Thousands of attendees flocked to the Brisbane Convention and Exhibition Centre (12-13 October) for the Hemp Health & Innovation (HHI) Expo.
Reputed as the largest hemp and cannabis event to take place in Australia, with over 30,000 attendees over the last 3 years in Sydney and Melbourne, the weekend marked the first time the expo was held in Brisbane, which, when we’re talking about the journey of medicinal cannabis in Australia, is the city where it all started.
In 2016, Brisbane’s Lindsay Carter became the first ever patient to be legally prescribed schedule 9 botanical cannabis in Australia, after tireless and tenacious lobbying by his mother Lanai to have the plant re-classified from a schedule 9 prohibited substance to a schedule 8 controlled drug under the Therapeutic Goods Act (TGA).
Since 2016, the TGA has approved 17,300 Special Access Scheme (SAS) Category B applications for medicinal cannabis products.
With the HHI Expo featuring workshops, displays, presentations and a huge range of exhibitors, the expo provided a dramatic reassessment of cannabis’ place in society and the escalation of the legalisation debate in capitals and local communities across the country.
Instead of a room full of dreadlocked hippies, visitors to the expo included families, senior citizens, young people, medical professionals, patients, students, business professionals, chefs – you name it – all eager to learn about this long-time stigmatised plant, which has become one of the fastest growing industries in the world.
The huge range of what hemp and cannabis is being used for, and the variety of industries it is playing a role in, blew my mind.
From food and beverages to clothing, textiles, oils and tinctures, beauty and cosmetic products, sustainable gardening and farming practices to carbon neutral building products – yes, they are building houses out of hemp now – to medicinal uses for not just humans, but animals too.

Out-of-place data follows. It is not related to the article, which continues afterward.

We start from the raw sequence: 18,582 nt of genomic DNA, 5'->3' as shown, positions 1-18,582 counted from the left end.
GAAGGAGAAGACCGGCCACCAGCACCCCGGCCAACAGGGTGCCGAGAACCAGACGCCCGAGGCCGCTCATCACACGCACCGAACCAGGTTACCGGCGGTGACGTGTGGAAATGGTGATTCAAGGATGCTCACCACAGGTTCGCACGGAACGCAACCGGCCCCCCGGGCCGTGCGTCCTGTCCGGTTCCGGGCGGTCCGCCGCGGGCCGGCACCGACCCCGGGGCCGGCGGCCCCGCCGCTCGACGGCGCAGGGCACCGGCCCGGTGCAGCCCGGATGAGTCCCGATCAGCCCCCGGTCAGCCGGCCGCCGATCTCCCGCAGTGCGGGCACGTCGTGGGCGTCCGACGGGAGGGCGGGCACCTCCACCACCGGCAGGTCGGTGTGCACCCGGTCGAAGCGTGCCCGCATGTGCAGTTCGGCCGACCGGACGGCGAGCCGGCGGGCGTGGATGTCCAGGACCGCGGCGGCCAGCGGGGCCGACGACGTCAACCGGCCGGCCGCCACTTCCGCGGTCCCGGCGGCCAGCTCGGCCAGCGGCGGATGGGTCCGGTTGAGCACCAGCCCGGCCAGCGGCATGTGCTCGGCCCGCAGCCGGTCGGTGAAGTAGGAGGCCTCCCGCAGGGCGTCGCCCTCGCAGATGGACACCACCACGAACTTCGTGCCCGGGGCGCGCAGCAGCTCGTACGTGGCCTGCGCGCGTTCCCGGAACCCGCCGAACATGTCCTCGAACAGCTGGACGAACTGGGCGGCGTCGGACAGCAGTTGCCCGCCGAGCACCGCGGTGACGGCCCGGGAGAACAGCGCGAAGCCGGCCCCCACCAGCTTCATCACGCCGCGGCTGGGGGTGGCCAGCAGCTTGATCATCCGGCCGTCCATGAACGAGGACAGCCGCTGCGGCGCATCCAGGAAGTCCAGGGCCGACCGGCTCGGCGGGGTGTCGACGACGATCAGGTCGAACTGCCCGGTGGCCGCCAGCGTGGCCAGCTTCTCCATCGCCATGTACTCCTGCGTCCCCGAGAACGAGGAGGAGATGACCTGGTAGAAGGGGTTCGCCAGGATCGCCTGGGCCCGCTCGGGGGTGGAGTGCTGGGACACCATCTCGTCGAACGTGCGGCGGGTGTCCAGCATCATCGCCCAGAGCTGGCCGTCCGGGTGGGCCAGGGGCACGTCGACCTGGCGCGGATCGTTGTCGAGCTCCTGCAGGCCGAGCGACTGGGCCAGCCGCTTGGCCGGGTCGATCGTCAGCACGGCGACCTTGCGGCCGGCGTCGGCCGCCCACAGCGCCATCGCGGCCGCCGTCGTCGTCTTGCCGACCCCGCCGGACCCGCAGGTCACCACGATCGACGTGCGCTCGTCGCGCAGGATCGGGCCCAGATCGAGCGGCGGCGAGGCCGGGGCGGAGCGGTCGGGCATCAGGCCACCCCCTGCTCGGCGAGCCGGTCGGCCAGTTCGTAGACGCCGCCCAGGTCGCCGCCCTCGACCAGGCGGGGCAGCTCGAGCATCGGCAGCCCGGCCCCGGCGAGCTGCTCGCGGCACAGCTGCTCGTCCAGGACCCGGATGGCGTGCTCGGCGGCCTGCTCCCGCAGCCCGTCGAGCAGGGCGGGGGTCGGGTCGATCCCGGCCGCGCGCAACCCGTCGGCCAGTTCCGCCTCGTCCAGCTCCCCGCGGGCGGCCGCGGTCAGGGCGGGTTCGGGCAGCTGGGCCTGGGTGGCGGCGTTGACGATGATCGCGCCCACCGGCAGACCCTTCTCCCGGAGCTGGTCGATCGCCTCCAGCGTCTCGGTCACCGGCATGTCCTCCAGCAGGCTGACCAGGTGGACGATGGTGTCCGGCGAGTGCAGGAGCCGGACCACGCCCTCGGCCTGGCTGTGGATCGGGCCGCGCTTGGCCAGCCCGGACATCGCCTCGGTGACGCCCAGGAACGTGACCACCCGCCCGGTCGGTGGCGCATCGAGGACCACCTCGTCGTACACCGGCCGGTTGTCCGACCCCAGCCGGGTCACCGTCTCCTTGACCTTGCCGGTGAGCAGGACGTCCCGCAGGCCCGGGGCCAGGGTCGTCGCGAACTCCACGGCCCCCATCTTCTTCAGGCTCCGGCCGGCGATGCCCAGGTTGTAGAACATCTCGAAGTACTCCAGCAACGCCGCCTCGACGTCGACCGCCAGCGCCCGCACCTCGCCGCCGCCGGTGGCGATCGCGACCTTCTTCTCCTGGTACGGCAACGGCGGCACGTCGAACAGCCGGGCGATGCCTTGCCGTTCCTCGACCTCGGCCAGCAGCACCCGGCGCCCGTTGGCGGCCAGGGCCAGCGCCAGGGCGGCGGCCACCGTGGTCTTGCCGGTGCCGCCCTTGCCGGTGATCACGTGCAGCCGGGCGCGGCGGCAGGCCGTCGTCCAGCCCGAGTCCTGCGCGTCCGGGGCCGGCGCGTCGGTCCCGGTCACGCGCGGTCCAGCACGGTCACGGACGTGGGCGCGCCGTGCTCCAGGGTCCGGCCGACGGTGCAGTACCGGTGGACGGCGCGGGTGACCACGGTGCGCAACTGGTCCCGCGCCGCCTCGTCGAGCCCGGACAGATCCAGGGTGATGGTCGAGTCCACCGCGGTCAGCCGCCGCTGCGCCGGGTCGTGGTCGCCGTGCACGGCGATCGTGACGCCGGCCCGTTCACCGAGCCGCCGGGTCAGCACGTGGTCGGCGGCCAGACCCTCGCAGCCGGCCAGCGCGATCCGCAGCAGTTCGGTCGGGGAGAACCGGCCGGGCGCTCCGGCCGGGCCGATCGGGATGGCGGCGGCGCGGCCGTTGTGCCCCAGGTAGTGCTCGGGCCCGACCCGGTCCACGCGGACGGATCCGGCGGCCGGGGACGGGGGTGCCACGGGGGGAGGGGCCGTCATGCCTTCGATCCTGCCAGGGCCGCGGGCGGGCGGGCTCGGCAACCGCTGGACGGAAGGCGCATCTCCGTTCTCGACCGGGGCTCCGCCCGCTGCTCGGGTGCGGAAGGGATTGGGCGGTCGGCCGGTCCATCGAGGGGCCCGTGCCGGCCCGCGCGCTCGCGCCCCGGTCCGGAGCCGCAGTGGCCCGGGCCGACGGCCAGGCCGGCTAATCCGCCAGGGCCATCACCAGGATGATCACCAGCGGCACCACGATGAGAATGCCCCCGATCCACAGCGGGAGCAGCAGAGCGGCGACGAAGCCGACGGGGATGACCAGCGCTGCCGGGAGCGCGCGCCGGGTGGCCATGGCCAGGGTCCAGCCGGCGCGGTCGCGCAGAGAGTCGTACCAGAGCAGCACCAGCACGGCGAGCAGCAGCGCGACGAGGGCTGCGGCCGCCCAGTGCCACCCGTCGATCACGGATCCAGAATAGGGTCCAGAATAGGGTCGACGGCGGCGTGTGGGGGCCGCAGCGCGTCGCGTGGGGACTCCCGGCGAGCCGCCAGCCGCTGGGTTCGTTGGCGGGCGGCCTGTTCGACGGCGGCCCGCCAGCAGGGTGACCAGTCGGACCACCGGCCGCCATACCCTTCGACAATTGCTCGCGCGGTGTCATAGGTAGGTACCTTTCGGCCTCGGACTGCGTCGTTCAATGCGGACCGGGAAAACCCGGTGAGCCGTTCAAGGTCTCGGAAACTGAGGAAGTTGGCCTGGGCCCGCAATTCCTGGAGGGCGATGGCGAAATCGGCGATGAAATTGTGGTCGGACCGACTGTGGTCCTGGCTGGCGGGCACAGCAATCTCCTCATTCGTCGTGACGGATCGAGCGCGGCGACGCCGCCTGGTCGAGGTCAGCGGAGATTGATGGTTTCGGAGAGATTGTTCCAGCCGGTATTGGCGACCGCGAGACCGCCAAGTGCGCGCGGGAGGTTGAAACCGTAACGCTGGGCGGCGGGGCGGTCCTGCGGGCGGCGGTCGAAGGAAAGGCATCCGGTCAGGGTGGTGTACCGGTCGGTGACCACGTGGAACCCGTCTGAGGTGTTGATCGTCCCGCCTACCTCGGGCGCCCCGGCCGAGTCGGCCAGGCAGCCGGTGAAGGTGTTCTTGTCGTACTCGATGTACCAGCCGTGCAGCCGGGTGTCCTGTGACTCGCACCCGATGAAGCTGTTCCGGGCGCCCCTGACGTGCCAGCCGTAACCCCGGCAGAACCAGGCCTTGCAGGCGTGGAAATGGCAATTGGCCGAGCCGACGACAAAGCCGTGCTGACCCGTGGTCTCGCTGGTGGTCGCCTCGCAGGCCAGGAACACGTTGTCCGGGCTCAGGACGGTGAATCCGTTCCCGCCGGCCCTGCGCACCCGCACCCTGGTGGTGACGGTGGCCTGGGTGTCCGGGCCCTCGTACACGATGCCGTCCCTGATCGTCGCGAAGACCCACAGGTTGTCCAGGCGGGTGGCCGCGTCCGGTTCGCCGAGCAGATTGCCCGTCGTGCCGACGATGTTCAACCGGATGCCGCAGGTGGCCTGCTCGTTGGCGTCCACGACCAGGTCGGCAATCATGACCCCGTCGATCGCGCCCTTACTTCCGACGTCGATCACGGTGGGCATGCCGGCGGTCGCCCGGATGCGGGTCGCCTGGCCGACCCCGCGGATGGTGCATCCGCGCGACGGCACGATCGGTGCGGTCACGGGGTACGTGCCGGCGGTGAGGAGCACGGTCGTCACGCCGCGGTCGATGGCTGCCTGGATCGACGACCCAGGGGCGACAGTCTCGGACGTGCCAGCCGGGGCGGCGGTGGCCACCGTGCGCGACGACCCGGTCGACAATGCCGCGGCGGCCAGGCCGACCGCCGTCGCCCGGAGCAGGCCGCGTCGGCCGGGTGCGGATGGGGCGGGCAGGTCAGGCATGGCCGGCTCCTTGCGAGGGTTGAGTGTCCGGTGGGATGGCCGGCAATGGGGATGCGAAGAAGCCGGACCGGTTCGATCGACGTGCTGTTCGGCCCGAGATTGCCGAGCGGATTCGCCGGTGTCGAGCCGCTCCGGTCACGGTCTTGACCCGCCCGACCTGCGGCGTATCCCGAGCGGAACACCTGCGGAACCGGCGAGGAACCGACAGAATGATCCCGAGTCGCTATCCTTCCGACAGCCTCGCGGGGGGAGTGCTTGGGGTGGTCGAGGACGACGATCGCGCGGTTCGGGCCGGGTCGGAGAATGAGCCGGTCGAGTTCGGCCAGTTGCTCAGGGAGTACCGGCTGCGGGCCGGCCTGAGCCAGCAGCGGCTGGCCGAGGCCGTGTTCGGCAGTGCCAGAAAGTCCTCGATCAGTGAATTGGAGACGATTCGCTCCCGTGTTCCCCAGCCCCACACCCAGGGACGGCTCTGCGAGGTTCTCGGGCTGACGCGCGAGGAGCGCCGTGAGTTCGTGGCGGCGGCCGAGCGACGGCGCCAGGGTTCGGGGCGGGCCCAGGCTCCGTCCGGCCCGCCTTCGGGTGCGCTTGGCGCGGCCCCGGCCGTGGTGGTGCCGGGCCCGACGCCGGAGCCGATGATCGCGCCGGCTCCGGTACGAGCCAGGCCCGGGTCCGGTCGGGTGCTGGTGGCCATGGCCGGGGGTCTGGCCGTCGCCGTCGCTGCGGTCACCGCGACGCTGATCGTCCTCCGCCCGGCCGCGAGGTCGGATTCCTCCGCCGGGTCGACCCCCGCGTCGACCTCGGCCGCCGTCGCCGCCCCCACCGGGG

The boom in the Australian hemp food and beverage industry since hemp seed became legal for human consumption in November 2017 was very much apparent over the weekend.
The veritable smorgasbord of hemp-related foods on offer had me wishing I hadn’t had breakfast before heading out to the expo. While the incredible variety of oils, creams, clothing and hemp yoga mats had me seriously re-thinking my resolution to participate in the Australian initiative: 'Buy Nothing New Month' during October.
A highlight of the expo was definitively the 2019 Australian Cannabis & Hemp Symposium, which brought together leading local and international medical professionals, academics, research associates, pharmacists, activists and entrepreneurs for conversations and Q&A sessions around the many uses and benefits of the plant, including presentations from Cannabis Doctors Australia and even celebrity chef Pete Evans.
Cannabis Access Clinics were also at the expo, offering a limited amount of one-on-one, fifteen-minute appointments to determine interested patients’ eligibility for TGA approval for medicinal cannabis.
I can say, without a doubt, that I walked away far more educated about the uses of hemp and cannabis, and deeply inspired by the work being done across the sector to harness the incredible properties of this plant, to provide alternatives in medicine and the myriad of consumer industries it is involved in.
I can also say that I will have to try adhere to 'Buy Nothing New Month' next year instead.